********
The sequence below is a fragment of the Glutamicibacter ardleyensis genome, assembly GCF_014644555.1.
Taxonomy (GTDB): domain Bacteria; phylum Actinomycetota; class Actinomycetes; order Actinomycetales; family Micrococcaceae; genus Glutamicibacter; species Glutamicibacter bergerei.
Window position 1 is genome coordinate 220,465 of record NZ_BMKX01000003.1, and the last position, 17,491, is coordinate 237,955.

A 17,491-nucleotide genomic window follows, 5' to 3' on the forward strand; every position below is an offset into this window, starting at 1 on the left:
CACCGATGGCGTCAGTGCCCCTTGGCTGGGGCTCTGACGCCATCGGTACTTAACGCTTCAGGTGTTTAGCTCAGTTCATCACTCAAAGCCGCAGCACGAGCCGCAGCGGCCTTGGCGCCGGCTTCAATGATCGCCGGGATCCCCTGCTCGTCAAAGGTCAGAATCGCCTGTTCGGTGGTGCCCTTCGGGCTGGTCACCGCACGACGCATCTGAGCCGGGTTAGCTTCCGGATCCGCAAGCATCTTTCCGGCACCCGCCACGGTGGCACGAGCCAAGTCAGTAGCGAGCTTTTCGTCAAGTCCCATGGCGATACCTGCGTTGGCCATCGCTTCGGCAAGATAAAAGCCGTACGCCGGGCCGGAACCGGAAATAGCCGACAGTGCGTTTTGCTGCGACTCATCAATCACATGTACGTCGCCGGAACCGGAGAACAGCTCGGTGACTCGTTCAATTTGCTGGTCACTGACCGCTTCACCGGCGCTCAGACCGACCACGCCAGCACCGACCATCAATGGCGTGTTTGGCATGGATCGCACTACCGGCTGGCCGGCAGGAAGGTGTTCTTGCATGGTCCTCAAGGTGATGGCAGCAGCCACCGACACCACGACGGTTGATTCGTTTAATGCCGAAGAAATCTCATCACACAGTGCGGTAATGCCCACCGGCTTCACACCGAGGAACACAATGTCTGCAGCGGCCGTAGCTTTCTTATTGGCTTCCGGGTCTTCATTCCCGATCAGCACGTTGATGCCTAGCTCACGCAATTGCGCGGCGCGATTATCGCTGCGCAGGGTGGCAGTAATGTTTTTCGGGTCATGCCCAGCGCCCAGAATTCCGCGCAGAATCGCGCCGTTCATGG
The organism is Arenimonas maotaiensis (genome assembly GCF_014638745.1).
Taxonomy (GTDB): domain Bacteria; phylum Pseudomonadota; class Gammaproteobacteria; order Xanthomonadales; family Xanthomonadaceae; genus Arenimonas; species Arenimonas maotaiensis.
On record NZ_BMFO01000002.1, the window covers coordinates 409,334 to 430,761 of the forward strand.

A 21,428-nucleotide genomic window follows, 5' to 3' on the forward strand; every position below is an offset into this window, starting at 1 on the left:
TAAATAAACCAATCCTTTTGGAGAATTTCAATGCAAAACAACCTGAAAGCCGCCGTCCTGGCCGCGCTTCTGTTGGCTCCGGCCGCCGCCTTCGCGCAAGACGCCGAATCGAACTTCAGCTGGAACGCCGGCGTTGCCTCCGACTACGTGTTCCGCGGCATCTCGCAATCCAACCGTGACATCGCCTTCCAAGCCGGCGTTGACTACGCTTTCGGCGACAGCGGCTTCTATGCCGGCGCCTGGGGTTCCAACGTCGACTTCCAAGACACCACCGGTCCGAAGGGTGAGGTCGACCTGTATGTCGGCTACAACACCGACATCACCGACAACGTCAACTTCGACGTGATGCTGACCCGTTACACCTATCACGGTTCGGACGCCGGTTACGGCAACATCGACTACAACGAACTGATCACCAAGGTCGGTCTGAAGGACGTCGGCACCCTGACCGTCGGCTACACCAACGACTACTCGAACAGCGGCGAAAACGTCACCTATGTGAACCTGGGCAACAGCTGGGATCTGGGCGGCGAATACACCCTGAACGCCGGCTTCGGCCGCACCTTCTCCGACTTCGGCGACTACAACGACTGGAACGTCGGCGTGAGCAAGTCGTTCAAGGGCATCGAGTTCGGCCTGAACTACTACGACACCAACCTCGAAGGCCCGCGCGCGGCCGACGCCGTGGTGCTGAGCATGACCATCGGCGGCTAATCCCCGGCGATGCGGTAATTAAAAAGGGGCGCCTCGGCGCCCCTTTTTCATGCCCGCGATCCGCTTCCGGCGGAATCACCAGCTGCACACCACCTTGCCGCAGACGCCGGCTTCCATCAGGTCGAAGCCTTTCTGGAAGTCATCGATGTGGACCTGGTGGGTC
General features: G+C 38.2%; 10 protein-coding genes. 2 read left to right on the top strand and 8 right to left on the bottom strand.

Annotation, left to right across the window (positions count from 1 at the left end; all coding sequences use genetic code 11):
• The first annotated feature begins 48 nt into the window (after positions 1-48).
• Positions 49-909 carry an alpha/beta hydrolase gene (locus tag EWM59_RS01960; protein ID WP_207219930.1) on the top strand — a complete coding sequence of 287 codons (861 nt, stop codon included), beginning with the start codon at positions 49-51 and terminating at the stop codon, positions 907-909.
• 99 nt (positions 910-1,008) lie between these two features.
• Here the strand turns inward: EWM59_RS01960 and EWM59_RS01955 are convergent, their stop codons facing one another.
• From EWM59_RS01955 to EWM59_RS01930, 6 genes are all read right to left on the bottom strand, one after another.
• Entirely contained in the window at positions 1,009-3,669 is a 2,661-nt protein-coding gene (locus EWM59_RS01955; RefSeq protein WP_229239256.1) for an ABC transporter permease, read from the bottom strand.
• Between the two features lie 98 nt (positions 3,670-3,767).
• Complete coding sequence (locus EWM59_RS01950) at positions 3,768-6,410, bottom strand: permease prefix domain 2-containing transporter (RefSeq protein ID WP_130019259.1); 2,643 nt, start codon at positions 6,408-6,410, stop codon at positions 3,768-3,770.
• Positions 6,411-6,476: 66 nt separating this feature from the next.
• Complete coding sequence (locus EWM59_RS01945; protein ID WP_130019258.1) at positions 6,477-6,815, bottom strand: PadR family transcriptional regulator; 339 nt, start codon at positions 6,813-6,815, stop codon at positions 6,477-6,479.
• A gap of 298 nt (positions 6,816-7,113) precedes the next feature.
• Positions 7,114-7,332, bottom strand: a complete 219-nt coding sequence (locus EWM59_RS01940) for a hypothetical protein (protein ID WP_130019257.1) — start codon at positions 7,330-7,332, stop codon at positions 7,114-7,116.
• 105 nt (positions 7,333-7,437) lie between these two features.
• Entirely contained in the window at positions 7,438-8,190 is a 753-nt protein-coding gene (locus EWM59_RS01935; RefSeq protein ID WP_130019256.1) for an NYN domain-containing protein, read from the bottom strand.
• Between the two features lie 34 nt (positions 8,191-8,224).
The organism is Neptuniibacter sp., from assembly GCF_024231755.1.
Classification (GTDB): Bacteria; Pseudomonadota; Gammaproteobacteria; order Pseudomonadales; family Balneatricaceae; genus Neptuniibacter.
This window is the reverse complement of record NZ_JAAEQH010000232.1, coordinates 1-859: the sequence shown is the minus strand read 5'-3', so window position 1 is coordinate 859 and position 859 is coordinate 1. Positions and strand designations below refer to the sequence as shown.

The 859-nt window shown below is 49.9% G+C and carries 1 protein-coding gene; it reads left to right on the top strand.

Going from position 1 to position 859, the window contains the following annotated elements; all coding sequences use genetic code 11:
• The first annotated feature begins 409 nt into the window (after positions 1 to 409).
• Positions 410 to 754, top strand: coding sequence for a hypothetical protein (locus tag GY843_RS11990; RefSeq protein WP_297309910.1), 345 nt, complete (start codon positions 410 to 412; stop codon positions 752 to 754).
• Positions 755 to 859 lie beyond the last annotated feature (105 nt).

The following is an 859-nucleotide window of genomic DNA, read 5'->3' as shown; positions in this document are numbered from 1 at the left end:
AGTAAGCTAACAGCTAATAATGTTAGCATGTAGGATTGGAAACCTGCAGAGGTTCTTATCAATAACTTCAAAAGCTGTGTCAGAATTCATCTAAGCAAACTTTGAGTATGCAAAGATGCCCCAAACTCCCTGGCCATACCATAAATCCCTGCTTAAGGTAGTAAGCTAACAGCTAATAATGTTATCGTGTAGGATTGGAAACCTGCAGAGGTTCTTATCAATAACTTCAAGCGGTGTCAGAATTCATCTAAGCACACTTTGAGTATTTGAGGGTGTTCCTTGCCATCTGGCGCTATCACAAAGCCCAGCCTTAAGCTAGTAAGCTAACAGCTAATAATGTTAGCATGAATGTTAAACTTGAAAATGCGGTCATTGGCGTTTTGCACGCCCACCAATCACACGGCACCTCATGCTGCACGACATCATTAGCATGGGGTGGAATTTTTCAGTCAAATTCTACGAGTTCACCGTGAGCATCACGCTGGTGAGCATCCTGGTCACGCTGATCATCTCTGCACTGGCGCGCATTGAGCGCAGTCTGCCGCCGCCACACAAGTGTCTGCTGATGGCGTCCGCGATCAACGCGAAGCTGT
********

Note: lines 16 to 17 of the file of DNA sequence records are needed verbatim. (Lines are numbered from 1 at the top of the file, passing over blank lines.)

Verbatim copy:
• Here the strand turns inward: EWM59_RS01960 and EWM59_RS01955 are convergent, their stop codons facing one another.
• From EWM59_RS01955 to EWM59_RS01930, 6 genes are all read right to left on the bottom strand, one after another.